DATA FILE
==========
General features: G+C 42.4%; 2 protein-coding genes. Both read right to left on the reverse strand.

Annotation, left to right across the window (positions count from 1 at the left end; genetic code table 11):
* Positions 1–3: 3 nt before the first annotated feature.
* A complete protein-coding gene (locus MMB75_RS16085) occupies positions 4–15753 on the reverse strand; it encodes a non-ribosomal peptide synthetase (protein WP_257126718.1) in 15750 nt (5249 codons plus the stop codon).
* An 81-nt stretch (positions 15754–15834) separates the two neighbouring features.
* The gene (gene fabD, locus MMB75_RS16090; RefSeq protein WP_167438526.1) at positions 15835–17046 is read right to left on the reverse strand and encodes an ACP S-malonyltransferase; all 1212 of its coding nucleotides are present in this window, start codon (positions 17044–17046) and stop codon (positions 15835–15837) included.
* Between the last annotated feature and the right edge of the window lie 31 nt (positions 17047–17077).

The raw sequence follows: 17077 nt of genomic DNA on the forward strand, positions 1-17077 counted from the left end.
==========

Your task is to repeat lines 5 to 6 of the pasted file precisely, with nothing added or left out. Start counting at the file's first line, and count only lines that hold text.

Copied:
* An 81-nt stretch (positions 15754–15834) separates the two neighbouring features.
* The gene (gene fabD, locus MMB75_RS16090; RefSeq protein WP_167438526.1) at positions 15835–17046 is read right to left on the reverse strand and encodes an ACP S-malonyltransferase; all 1212 of its coding nucleotides are present in this window, start codon (positions 17044–17046) and stop codon (positions 15835–15837) included.